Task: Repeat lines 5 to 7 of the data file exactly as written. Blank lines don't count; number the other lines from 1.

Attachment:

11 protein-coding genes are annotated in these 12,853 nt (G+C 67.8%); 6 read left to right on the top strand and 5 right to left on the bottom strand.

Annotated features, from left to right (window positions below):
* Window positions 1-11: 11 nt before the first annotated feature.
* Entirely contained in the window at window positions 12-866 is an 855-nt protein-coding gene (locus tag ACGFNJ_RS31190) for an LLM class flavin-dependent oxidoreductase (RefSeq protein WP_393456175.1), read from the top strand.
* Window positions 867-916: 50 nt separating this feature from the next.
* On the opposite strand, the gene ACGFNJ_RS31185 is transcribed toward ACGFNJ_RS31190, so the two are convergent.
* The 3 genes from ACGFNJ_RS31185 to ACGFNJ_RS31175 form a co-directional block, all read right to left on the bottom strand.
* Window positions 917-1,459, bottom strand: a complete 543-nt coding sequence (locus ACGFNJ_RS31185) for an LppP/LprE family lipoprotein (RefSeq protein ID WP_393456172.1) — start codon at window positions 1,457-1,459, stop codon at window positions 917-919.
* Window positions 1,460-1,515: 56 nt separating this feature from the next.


* Window positions 867-916: 50 nt separating this feature from the next.
* On the opposite strand, the gene ACGFNJ_RS31185 is transcribed toward ACGFNJ_RS31190, so the two are convergent.
* The 3 genes from ACGFNJ_RS31185 to ACGFNJ_RS31175 form a co-directional block, all read right to left on the bottom strand.